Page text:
All in all it seems upon researching their history our Coastguards have been the Governments scapegoats, providing an invaluable service and sometimes laying down their lives as part of that. In the 1800′s they were called upon to act as naval reserves and deployed to combat Russia in the Crimea. Again within weeks of Britain declaring war on Germany in 1914, our Coastguards were sent to crew naval ships, immediately putting to sea. These ships were obsolete and on 20 September 1914 a German submarine sank the cruisers ‘Cressy’ ‘Aboukir’ and ‘Hogue’ off the Thames, resulting in the deaths of 1400 personnel, many of whom were Coastguards. This tragedy was again added to when torpedoes sunk ‘Hawke’ in October and ‘Formidable’ in January increasing Coastguard deaths…

From the 1960′s our Coastguards have provided an exemplary role warning vessels approaching danger allowing them to take evasive action, or alert lifeboats by now powered by engines, which would quickly assist vessels offshore. Using computer enhanced radar they monitor Channel traffic and also acted as an early warning system for pollution control. The initial loss of Coastguard stations, lookouts and personnel continues in this century. However due to the popularity of pleasure boating and coastal pursuits such as my much cherished Hang Gliding and then wreck diving our coastguards extended their facilities to match these modern-day demands. Rough terrain vehicles, patrol boats and the inclusion of Military helicopters increased their mobility and manpower to provide mobile communication bases. To imagine such tragedies that will inevitably take place with the demise of our Coastguard Stations beggars comprehension. Anyone taking into account the facts provided by our Coastguards and the ever increasing incidents that they are dealing with, will be unable to come up with any other conclusion than that of the absolute necessity to increase Coastguard Stations not close them down!

Being a writer who loves to romanticise her work I would love nothing better than to include tales of hunky multi millionaire media mogule’s aboard their precious super yacht, namely Slipstream, being rescued or maybe bawled out by the feisty Coastguard Misti but reality strikes, as I wish it would for all those reading this article and for our Government who is seriously in danger of ridding the country of a precious force, namely our Coastguards who have met every challenge put their way and who are at this present time fighting for their very survival. Change is welcome but not at the cost of the nations lives nor at the cost of HM Coastguard one of most heroic discreet forces and a world leader in maritime search and rescue!!

I would ask you all to not only add your name at Coastguardsos.com but to also campaign that others do….

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I've been thinking about this for quite a long time.

Post by oftenwrong on Sun Feb 26, 2017 7:32 pm

We contributors to Cutting Edge are a remarkably lucky species, inasmuch as we really do have "free speech" within sensible margins.  A professional employed by a national newspaper is constrained by that publisher's Editorial Policy, and apart from that never gets to choose what headline appears above their "copy".  That privilege is reserved to a "Sub-Editor", whose job is to attract the eye of a casual reader with a catchy headline.

So, for example, in the Financial section of a national newspaper, you may be attracted by the headline, "Get your cash out of the bank - and put it in Banks!"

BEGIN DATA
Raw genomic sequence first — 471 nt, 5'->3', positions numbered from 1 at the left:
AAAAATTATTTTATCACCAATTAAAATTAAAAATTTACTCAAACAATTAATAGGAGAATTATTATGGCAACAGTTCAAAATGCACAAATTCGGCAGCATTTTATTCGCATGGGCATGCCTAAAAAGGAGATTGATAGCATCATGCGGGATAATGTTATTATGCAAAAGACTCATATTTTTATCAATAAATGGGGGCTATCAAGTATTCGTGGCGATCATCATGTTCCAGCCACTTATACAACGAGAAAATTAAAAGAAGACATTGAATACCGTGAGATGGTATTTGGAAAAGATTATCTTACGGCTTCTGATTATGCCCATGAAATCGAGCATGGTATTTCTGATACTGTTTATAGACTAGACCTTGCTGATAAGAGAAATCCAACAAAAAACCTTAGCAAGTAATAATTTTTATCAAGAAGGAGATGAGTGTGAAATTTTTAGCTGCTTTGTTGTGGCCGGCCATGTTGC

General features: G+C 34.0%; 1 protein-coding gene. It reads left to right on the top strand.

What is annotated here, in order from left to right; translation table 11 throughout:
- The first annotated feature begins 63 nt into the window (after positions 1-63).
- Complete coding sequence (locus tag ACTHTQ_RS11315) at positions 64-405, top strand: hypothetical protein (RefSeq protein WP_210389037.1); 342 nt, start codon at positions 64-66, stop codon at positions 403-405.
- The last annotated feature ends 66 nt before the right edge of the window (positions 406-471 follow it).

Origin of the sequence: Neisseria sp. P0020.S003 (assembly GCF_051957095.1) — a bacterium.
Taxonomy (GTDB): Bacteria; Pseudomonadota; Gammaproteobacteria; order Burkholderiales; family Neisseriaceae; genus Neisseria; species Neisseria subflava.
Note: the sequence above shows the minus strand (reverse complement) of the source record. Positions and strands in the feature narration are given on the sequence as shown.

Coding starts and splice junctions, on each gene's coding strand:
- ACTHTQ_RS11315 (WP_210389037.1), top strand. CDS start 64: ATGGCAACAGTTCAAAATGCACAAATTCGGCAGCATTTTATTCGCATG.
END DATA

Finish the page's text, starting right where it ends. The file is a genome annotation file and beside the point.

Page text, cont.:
Catchy enough for you?  Clearly, since you  carry on reading until you reach the paragraph which says, "Overall Barclays is in better shape than it was, and I think is a buy for recovery investors who are happy to take a long-term view and are willing to see things get worse before they get better."

Me? I'd call that hedging your bets.  But what do I know? (Apart from the fact that you can read it in today's Sunday Times.)
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Re: The tide turns

Post by oftenwrong on Tue May 30, 2017 10:37 pm

In the middle of an Election campaign which is becoming intensely personal (Her or Him?) it was fun to watch Grayson Perry on TV making the point that "The 52%" are not really much different from "The 48%", as one British voter has personal considerations that are similar to any another British voter.  

It is the political parties which encourage polarisation of opinion, for their own very transparent reasons.

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Re: The tide turns

Post by oftenwrong on Sun Jun 25, 2017 7:46 pm

I was browsing the Luxury Goods section in Poundland when a thought struck me that Brexit is just the old war of Them against Us. Ever since I was a boy there has been "me" and what I represent to everyone who is not me.

"He makes me laugh!" I'm cool with that, quite flattered if I'm honest, but what does that make me - some kind of unpaid comedian?
"Special offer to customers. Buy now!" They're only interested in my money. (Great realisation, Sherlock!!)
"Save £40. Cashback offer" I don't want what you are selling, but can I still have the cash?
"I promise you everything you have ever wanted". Which one are you, politician or prostitute?
Higher taxes will only stifle business. Yes, of course. I will obey .... I will obey ....


"Your call is important to us" Then pick up the f...... phone and talk to me.

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NEWS ABOUT OLD BOYS

Post by oftenwrong on Thu Jul 13, 2017 8:26 pm

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Re: The tide turns

Post by boatlady on Fri Jul 14, 2017 11:33 am

that's OUR Steve Walker
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Re: The tide turns